Racing History Minute - Daytona 500 - 1978

Tim Leeming
@tim-leeming
02/23/14 09:17:12AM
3,108 posts

The afternoon of February 16, 1978, was a foggy one in Florida, at least at the track known as Daytona International Speedway. It was through the fog that the first 125 mile qualifying race ran. The 50 lap race had 23 of those laps run under caution and there was a wreck on the last lap that involved three cars but did not impede the dash for the finish line where A. J. Foyt would hold off David Pearson to win by 2 car lengths.

There were 55,000 fans on hand to witness the race which included the first impressive run by a slow-talking red-head from North Georgia. Bill Elliott said, after the race, that "it was a thrill to run up front with those guys. We just haven't got quite enough engine to outrun them". (think ahead about the irony of that statement). Elliott finished 5th in the 125.

Top five finishers:

1. A. J. Foyt, Foyt Enterprises Buick

2. David Pearson, Wood Brothers Mercury

3. Donnie Allison, Hoss Ellington Chevrolet

4. Cale Yarborough, Junior Johnson Chevrolet

5. Bill Elliott, George Elliott Mercury

The second 125 rolled off with Ron Hutcherson on the pole in another Foyt Buick. The race, however, would be between Richard Petty in a Dodge Magnum and Darrell Waltrip in the DiGard Chevrolet. Between the two, they would lead 46 of the 50 laps with only Hutcherson, Lennie Pond, and Benny Parsons getting to lead during the event. The final outcome was D.W. winning by a car length after the and Petty had swapped the lead three times in the final lap.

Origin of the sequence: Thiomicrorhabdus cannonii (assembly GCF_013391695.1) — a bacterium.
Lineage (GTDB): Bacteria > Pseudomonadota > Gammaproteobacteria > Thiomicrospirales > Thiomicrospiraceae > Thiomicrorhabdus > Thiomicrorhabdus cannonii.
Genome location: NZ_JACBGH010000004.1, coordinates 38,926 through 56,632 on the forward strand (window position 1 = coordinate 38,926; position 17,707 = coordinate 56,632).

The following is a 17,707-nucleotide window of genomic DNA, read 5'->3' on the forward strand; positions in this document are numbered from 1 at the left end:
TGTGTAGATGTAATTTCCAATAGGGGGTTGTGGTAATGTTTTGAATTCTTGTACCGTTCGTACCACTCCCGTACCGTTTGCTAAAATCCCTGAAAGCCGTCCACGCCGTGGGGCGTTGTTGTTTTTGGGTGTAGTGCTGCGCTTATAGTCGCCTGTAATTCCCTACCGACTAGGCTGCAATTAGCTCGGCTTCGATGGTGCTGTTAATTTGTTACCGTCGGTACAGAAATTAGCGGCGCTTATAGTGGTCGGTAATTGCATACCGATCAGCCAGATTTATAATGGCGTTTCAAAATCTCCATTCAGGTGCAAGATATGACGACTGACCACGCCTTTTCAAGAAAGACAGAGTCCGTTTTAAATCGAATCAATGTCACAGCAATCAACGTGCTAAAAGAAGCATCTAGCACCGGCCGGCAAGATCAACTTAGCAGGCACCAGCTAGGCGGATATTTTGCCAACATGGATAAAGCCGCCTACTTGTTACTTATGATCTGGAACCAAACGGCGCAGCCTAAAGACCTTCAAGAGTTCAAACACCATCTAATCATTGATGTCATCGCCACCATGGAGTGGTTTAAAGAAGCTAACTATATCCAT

Ricky Rudd crashed his Chevrolet on the 21st lap. His father, Al, owned the car and it was the only race car the Rudds owned at the time. Ricky said, after the crash, that the accident would "force him to abandon the NASCAR tour.

Top five finishers:

1. Darrell Waltrip, DiGard Chevrolet

2. Richard Petty, Petty Enterprises Dodge

3. Benny Parsons, L. G. DeWitt Oldsmobile

4. Ron Hutcherson, Foyt Buick

5. Dave Marcis, Rod Osterlund Chevrolet

Sunday morning "dawned", if you wish to call a very cloudy morning "dawning", and it was cool by central Florida standards. Cale Yarborough was on the pole with Ron Hutcherson to his outside. A. J. Foyt would roll off third, Darrell Waltrip fourth and David Pearson fifth. When the green flag was given to the field, Cale and D. W. would swap the lead back and forth for the first 10 laps before Richard Petty pushed his Dodge to the front. For the next 50 laps, Petty, Waltrip and now David Pearson, were hooked up in a nose to tail battle, rim-riding the high banks as they literally "flew" away from all challengers.

On lap 60, between turns 3 and 4, the rear tire on the red and blue Dodge blew and Petty slipped into the wall, and Yarborough and Pearson got caught up in the aftermath. After sliding down the track into the inside wall, Petty and Pearson were out of the race. Waltrip was in the pits for some 65 laps for repairs before returning to the race.